Self-Management and Health Care Use in an Adolescent and Young Adult Medicaid Population With Differing Chronic Illnesses
Published Date:Jul 02 2015
Source:Prev Chronic Dis. 12.
Pubmed Central ID:PMC4492247
Few studies of adults question the validity of the claim that self-management reduces the use of health care services and, as a result, health care costs. The aim of our study was to determine the relationship between self-management and health care use in a population of adolescent and young adult recipients of North Carolina Medicaid with chronic health conditions, who received care in either the pediatric or adult clinic. Our secondary objective was to characterize the patterns of health care use among this same population.
One hundred and fifty adolescents or young adults aged 14 to 29 were recruited for this study. Participants completed a demographics questionnaire and the self-management subdomain of the University of North Carolina TRxANSITION Scale. Information on each participant’s emergency department and inpatient use was obtained by using the North Carolina Medicaid Provider Portal.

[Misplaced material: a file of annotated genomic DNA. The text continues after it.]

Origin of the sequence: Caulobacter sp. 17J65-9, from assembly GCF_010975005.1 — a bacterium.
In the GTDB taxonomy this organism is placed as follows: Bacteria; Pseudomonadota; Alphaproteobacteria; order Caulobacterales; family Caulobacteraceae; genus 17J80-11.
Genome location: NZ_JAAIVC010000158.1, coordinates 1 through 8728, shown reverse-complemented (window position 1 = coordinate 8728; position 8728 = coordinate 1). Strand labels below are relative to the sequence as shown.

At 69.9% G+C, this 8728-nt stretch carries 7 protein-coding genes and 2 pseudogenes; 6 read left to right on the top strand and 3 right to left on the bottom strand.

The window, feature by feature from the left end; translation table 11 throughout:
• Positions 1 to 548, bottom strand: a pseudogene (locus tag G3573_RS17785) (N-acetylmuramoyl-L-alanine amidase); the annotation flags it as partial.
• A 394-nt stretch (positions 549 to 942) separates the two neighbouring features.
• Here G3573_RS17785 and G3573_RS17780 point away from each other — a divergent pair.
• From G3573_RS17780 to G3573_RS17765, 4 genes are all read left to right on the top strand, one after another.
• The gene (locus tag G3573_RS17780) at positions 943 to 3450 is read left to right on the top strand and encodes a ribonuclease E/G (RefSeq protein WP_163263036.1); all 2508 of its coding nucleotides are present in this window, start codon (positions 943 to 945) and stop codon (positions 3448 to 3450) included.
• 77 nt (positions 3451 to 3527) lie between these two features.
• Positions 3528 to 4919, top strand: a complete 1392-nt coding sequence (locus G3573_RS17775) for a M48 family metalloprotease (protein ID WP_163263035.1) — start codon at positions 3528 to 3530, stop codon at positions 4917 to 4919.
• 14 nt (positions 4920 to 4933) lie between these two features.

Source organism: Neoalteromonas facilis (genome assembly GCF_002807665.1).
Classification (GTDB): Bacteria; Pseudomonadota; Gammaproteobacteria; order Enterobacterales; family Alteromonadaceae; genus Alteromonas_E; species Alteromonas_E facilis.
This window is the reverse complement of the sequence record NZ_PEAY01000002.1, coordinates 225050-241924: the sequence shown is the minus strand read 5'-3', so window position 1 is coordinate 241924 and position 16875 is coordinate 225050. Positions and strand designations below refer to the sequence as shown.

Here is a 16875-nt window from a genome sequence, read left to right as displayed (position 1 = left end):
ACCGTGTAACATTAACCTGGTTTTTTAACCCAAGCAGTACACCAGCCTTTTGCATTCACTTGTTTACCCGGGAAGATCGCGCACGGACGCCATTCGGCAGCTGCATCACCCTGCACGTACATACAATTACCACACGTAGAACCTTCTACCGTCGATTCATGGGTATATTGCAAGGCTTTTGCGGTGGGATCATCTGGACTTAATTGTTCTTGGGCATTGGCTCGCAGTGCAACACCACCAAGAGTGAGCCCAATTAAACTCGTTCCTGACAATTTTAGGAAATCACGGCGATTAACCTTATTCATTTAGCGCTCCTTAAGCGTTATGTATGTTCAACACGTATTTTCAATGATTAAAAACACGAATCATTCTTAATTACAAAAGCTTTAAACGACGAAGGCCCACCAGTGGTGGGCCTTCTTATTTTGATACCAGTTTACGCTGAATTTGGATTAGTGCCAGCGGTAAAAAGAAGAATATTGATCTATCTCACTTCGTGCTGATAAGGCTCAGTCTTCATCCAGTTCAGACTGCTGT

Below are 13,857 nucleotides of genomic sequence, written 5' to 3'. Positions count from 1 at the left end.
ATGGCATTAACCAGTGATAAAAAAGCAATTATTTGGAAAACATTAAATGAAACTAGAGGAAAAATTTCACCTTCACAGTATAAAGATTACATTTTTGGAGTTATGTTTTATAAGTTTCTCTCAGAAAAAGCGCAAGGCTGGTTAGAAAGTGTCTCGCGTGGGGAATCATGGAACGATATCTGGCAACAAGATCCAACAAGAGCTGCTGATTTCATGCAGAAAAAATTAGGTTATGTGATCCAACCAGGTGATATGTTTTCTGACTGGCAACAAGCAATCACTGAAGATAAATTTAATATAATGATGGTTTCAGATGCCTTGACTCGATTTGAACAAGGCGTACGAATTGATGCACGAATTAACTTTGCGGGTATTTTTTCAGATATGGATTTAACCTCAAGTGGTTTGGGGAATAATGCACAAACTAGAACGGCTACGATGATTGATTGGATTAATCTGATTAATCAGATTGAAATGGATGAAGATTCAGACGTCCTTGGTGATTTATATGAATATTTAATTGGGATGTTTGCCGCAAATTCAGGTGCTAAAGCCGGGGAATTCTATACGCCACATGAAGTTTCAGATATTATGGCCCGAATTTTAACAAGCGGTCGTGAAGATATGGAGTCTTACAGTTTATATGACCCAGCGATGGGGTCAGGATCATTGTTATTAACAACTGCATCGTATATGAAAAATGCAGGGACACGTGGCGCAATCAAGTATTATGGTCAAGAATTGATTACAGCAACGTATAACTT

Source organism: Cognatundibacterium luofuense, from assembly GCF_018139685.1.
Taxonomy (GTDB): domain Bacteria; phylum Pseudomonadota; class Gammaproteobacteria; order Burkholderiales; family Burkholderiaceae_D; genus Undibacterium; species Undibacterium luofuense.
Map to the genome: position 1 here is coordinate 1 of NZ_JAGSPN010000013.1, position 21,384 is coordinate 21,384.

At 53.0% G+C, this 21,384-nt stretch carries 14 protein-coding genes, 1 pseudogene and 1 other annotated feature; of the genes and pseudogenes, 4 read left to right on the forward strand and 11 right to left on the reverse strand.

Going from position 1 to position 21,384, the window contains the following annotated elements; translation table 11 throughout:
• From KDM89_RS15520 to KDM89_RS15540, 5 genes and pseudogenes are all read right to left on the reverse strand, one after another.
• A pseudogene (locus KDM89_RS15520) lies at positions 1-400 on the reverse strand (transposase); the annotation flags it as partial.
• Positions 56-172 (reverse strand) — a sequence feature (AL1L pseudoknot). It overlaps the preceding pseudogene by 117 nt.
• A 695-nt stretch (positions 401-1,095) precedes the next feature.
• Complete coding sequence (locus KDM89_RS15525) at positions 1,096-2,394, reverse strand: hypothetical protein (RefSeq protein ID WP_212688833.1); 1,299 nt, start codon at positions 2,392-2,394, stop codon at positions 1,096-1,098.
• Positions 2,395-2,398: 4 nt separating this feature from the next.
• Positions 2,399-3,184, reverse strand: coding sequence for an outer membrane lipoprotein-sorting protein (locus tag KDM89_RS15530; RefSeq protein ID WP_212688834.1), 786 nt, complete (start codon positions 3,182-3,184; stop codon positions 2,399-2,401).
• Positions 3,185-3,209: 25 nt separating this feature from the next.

This cohort had a high level of emergency health care use; average lifetime use was 3.18 (standard deviation [SD], 5.58) emergency department visits, 2.02 (SD, 3.42) inpatient visits, and 12.5 (SD, 23.9 ) days as an inpatient. Age group (pediatric or adult), diagnosis, race/ethnicity, and sex were controlled for in all analyses. Results indicate that patients with a high rate of disease self-management had more emergency department visits and hospitalizations and a longer length of stay in the hospital than did those with a low rate.
In a group of North Carolina Medicaid recipients with chronic conditions, better self-management is associated with more health care use. This is likely the result of many factors, including more interactions with health care professionals, greater ability to recognize the need for emergency medical attention, and the use of the emergency department for primary health care.
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